Upwards of 4,300 cooking-related home fires will break out this Thanksgiving Day, resulting in 15 deaths. Poison control centers will receive hundreds of calls about food and alcohol poisoning. And on the roads, approximately 1,000 people will likely be killed during the two-week Thanksgiving holiday season (from now until December 1). Many of these tragedies are preventable. With less than a week to go before the big day, Consumer Reports gives you seven ways to make it a safe, happy Thanksgiving.
Keep an eye on the kitchen. The range accounts for nearly 60 percent of all cooking-related home fires. The hours between 12 noon and 2 p.m. are particularly dangerous. Never leave food that’s frying, grilling or broiling unattended. When boiling or baking, don't walk away from the kitchen for long. Use back burners when young children are present, turn pot handles in, and enforce a kids-free-zone of at least three feet from any hot stove.
Want to trot out a deep-fried turkey? We have concerns over propane-fired turkey fryers, which can heat oil to the point of combustion. In Consumer Reports tests, the Masterbuilt Butterball Professional Series Indoor Electric Turkey Fryer turned out a nicely-browned, juicy bird with less risk of fire.
Check fire-prevention equipment. There should be a smoke alarm on every level of your home. Consumer Reports recommends you place an interconnecting photoelectric alarm about 10 feet from the kitchen (installing it right in the kitchen can lead to nuisance alarms, which could result in the device being disarmed). We also suggest you keep one multipurpose fire extinguisher on each level of the home, plus a smaller supplemental unit in the kitchen.
Follow food safety rules. Fresh turkey should sit in the refrigerator for no more than two days, so plan your purchase accordingly. Thaw frozen birds over a catch tray to prevent cross-contamination from juices. When cooking, use a meat thermometer to make sure the birds internal temperature reaches 165 degree F. Refrigerate leftovers within two hours of cooking.
As for what goes onto your plate, don’t overdo it, especially if you have a heart condition. An unusually large meal can quadruple the chance of having a heart attack within the next two hours. Read “Heart attack on a platter” for more details.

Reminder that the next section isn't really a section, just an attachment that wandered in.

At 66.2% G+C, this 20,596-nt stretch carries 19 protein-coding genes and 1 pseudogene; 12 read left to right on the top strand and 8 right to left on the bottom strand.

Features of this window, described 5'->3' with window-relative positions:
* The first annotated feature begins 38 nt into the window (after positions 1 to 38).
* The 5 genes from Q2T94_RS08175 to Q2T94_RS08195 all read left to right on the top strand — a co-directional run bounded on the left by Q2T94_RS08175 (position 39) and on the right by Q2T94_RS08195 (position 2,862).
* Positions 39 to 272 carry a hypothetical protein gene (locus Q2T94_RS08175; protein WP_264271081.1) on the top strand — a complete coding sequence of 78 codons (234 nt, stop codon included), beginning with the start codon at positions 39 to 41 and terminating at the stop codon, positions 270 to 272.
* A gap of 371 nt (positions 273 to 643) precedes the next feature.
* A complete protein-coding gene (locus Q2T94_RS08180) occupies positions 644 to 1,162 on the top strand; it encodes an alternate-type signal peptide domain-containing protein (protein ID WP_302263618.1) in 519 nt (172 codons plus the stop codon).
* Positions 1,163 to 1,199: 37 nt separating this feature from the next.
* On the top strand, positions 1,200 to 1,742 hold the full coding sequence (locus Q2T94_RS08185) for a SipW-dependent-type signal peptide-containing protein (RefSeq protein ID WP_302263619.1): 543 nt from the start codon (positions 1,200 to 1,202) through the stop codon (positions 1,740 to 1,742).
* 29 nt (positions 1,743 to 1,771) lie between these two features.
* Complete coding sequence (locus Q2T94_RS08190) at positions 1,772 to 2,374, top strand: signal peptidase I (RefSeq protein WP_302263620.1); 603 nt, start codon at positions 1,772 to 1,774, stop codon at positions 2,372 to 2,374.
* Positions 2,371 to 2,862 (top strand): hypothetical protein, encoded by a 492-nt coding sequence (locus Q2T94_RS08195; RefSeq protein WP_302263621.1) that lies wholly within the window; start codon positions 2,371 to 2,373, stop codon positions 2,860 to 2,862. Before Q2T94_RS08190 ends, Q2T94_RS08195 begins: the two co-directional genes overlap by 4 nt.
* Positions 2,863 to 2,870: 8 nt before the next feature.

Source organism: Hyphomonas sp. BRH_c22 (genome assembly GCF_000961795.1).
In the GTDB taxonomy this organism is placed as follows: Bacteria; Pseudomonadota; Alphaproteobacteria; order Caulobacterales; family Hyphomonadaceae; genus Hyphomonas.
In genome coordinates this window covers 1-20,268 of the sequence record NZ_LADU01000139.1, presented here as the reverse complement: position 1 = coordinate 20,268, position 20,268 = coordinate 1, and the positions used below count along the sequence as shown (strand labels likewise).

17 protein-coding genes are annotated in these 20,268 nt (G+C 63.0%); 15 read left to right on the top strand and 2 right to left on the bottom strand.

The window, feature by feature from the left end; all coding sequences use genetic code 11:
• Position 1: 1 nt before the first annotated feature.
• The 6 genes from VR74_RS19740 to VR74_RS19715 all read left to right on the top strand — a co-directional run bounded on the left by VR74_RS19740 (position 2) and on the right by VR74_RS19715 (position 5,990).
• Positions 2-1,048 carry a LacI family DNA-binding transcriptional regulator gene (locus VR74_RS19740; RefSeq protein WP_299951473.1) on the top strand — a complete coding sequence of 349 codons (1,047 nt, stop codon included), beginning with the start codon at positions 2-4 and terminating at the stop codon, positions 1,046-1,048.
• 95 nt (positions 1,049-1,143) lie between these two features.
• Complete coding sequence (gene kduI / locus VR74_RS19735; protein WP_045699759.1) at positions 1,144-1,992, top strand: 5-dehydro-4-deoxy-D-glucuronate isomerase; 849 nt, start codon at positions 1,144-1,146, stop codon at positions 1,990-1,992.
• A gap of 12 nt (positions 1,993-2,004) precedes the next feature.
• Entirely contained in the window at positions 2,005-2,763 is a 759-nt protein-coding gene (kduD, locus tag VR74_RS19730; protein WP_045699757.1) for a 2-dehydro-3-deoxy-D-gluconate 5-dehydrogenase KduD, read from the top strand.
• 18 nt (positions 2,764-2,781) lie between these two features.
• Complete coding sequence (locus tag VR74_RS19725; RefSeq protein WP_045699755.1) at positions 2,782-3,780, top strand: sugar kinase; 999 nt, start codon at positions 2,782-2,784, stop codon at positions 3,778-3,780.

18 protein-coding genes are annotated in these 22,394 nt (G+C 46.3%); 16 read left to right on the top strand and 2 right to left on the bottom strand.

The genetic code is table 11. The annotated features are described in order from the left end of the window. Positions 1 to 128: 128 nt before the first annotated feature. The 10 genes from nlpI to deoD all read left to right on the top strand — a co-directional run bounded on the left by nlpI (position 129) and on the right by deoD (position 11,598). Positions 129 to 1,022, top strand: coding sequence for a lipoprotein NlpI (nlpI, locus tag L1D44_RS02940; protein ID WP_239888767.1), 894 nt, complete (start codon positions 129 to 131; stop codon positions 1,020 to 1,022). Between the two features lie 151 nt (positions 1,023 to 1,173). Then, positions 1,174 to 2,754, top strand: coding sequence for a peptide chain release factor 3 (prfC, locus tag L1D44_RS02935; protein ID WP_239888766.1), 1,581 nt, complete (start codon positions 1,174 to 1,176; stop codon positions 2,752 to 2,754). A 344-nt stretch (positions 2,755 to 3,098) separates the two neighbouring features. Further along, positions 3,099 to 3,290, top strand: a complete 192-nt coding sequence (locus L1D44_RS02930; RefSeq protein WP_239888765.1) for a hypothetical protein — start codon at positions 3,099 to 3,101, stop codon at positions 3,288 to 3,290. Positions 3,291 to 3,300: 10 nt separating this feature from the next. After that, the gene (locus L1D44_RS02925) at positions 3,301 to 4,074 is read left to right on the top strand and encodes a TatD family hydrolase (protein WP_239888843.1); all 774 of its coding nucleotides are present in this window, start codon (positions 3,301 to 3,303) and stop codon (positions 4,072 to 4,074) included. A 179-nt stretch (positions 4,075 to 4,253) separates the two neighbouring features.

Prevent tip-overs. Each year, tip-overs of TVs, furniture, and appliances results in thousands of emergency-room visits, and the Consumer Product Safety Commission reported 134 tip-over related deaths between 2000 and 2006. So if your holiday guest list includes lots of little ones, make sure TVs are placed on a sturdy base, check that furnishings are stable on their own, and install anti-tip brackets on freestanding ranges and any furniture more than 30 inches tall.
Keep your wits behind the wheel. A car full of kids can be a major distraction on the way to Grandma’s. Never divert your attention from the road to the back seat, even if it means putting up with an extended tantrum. Make snacks, drinks, and toys accessible to occupy young children. Using a cell phone or texting is another major source of distracted driving. If you need to do either, pull over to a safe place first. And don’t drive home if you’re feeling sleepy. Turkey’s soporific effects may be overblown, but a full stomach can definitely make you tired. Drinking water helps prevent drowsiness. If your eyelids are growing heavy, pull off the road and nap for 15 to 20 minutes.
Buckle up for safety. You may need to undo your top button after the big meal, but don’t even think about unbuckling the seat belt. More than half of the 303 people killed during the 2009 Thanksgiving travel season were unrestrained. When worn correctly, seat belts reduce the risk of death by 45 percent for front-seat car passengers, and by 60 percent for pickup truck, SUV and van occupants.
Be extra careful at dusk. With the early Thanksgiving mealtime, postprandial strolls often happen at dusk, just when it’s hardest for drivers to see pedestrians. If you do go for a walk at gloaming, be sure to wear light-colored clothes, shoes with reflectors, or even a reflective vest. And if you’re driving home, remember that more pedestrians are killed between 6 p.m. and 9 p.m. than at any other time.